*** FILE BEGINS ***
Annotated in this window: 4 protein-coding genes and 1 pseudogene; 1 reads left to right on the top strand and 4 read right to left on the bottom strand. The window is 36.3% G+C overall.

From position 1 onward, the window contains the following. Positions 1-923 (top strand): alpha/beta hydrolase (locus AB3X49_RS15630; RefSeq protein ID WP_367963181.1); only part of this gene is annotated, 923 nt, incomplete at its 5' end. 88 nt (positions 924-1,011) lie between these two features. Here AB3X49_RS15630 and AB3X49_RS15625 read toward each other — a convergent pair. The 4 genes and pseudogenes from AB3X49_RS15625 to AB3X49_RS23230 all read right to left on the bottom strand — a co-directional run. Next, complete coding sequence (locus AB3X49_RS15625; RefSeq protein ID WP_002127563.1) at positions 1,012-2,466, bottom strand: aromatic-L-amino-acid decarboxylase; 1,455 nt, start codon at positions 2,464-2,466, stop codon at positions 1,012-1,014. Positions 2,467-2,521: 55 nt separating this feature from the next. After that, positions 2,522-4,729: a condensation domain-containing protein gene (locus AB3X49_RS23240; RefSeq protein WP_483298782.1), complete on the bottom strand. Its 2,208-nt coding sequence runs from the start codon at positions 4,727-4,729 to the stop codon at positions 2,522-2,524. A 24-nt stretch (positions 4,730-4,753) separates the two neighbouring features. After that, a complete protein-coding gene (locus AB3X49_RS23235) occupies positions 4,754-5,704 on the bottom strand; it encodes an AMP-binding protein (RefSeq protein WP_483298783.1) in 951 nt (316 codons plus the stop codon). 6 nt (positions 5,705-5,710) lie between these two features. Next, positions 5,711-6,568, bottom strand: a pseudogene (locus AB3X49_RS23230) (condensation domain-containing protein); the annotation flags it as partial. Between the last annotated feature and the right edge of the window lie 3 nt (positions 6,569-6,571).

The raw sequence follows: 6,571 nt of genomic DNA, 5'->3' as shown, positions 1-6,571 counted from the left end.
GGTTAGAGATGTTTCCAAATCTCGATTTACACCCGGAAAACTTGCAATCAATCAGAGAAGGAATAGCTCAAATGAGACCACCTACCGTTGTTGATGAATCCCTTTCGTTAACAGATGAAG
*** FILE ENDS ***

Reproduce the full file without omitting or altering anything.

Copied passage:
Annotated in this window: 4 protein-coding genes and 1 pseudogene; 1 reads left to right on the top strand and 4 read right to left on the bottom strand. The window is 36.3% G+C overall.

From position 1 onward, the window contains the following. Positions 1-923 (top strand): alpha/beta hydrolase (locus AB3X49_RS15630; RefSeq protein ID WP_367963181.1); only part of this gene is annotated, 923 nt, incomplete at its 5' end. 88 nt (positions 924-1,011) lie between these two features. Here AB3X49_RS15630 and AB3X49_RS15625 read toward each other — a convergent pair. The 4 genes and pseudogenes from AB3X49_RS15625 to AB3X49_RS23230 all read right to left on the bottom strand — a co-directional run. Next, complete coding sequence (locus AB3X49_RS15625; RefSeq protein ID WP_002127563.1) at positions 1,012-2,466, bottom strand: aromatic-L-amino-acid decarboxylase; 1,455 nt, start codon at positions 2,464-2,466, stop codon at positions 1,012-1,014. Positions 2,467-2,521: 55 nt separating this feature from the next. After that, positions 2,522-4,729: a condensation domain-containing protein gene (locus AB3X49_RS23240; RefSeq protein WP_483298782.1), complete on the bottom strand. Its 2,208-nt coding sequence runs from the start codon at positions 4,727-4,729 to the stop codon at positions 2,522-2,524. A 24-nt stretch (positions 4,730-4,753) separates the two neighbouring features. After that, a complete protein-coding gene (locus AB3X49_RS23235) occupies positions 4,754-5,704 on the bottom strand; it encodes an AMP-binding protein (RefSeq protein WP_483298783.1) in 951 nt (316 codons plus the stop codon). 6 nt (positions 5,705-5,710) lie between these two features. Next, positions 5,711-6,568, bottom strand: a pseudogene (locus AB3X49_RS23230) (condensation domain-containing protein); the annotation flags it as partial. Between the last annotated feature and the right edge of the window lie 3 nt (positions 6,569-6,571).

The raw sequence follows: 6,571 nt of genomic DNA, 5'->3' as shown, positions 1-6,571 counted from the left end.
GGTTAGAGATGTTTCCAAATCTCGATTTACACCCGGAAAACTTGCAATCAATCAGAGAAGGAATAGCTCAAATGAGACCACCTACCGTTGTTGATGAATCCCTTTCGTTAACAGATGAAG